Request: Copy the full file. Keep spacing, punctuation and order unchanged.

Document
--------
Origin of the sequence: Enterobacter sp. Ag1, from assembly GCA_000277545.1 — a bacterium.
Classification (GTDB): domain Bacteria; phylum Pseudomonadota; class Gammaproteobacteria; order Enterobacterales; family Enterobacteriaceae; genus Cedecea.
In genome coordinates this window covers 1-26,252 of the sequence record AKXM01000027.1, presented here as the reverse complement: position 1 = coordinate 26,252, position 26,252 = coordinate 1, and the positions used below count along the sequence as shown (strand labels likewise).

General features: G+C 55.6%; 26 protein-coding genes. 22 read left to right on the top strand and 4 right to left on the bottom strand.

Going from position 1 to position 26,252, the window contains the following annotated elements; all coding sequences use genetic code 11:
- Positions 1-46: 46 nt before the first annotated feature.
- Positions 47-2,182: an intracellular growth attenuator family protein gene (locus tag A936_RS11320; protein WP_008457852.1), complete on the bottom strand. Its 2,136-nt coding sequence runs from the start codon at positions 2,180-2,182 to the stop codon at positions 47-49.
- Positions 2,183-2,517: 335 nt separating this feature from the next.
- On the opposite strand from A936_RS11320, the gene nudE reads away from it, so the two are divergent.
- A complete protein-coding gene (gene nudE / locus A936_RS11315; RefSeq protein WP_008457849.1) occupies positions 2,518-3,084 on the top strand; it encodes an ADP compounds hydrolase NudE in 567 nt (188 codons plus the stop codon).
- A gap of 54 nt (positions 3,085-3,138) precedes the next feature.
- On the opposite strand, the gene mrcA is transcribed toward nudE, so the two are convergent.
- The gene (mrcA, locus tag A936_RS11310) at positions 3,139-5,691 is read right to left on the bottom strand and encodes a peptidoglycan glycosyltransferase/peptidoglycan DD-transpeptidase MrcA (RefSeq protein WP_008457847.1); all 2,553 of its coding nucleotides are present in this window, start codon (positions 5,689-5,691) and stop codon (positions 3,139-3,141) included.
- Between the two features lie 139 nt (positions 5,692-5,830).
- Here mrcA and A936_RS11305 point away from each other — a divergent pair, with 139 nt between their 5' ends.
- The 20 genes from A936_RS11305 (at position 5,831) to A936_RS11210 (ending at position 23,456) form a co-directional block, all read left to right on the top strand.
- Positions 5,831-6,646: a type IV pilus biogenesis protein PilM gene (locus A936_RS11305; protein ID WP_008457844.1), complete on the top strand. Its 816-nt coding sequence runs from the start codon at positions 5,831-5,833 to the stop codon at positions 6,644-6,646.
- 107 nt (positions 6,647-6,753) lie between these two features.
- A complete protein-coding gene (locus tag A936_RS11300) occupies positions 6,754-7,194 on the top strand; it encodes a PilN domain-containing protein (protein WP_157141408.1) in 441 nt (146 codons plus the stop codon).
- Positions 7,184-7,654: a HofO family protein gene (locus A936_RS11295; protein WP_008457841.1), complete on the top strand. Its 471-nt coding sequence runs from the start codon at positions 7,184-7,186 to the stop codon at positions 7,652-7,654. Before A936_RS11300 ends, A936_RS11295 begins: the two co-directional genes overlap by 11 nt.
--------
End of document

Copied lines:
Origin of the sequence: Enterobacter sp. Ag1, from assembly GCA_000277545.1 — a bacterium.
Classification (GTDB): domain Bacteria; phylum Pseudomonadota; class Gammaproteobacteria; order Enterobacterales; family Enterobacteriaceae; genus Cedecea.
In genome coordinates this window covers 1-26,252 of the sequence record AKXM01000027.1, presented here as the reverse complement: position 1 = coordinate 26,252, position 26,252 = coordinate 1, and the positions used below count along the sequence as shown (strand labels likewise).

General features: G+C 55.6%; 26 protein-coding genes. 22 read left to right on the top strand and 4 right to left on the bottom strand.

Going from position 1 to position 26,252, the window contains the following annotated elements; all coding sequences use genetic code 11:
- Positions 1-46: 46 nt before the first annotated feature.
- Positions 47-2,182: an intracellular growth attenuator family protein gene (locus tag A936_RS11320; protein WP_008457852.1), complete on the bottom strand. Its 2,136-nt coding sequence runs from the start codon at positions 2,180-2,182 to the stop codon at positions 47-49.
- Positions 2,183-2,517: 335 nt separating this feature from the next.
- On the opposite strand from A936_RS11320, the gene nudE reads away from it, so the two are divergent.
- A complete protein-coding gene (gene nudE / locus A936_RS11315; RefSeq protein WP_008457849.1) occupies positions 2,518-3,084 on the top strand; it encodes an ADP compounds hydrolase NudE in 567 nt (188 codons plus the stop codon).
- A gap of 54 nt (positions 3,085-3,138) precedes the next feature.
- On the opposite strand, the gene mrcA is transcribed toward nudE, so the two are convergent.
- The gene (mrcA, locus tag A936_RS11310) at positions 3,139-5,691 is read right to left on the bottom strand and encodes a peptidoglycan glycosyltransferase/peptidoglycan DD-transpeptidase MrcA (RefSeq protein WP_008457847.1); all 2,553 of its coding nucleotides are present in this window, start codon (positions 5,689-5,691) and stop codon (positions 3,139-3,141) included.
- Between the two features lie 139 nt (positions 5,692-5,830).
- Here mrcA and A936_RS11305 point away from each other — a divergent pair, with 139 nt between their 5' ends.
- The 20 genes from A936_RS11305 (at position 5,831) to A936_RS11210 (ending at position 23,456) form a co-directional block, all read left to right on the top strand.
- Positions 5,831-6,646: a type IV pilus biogenesis protein PilM gene (locus A936_RS11305; protein ID WP_008457844.1), complete on the top strand. Its 816-nt coding sequence runs from the start codon at positions 5,831-5,833 to the stop codon at positions 6,644-6,646.
- 107 nt (positions 6,647-6,753) lie between these two features.
- A complete protein-coding gene (locus tag A936_RS11300) occupies positions 6,754-7,194 on the top strand; it encodes a PilN domain-containing protein (protein WP_157141408.1) in 441 nt (146 codons plus the stop codon).
- Positions 7,184-7,654: a HofO family protein gene (locus A936_RS11295; protein WP_008457841.1), complete on the top strand. Its 471-nt coding sequence runs from the start codon at positions 7,184-7,186 to the stop codon at positions 7,652-7,654. Before A936_RS11300 ends, A936_RS11295 begins: the two co-directional genes overlap by 11 nt.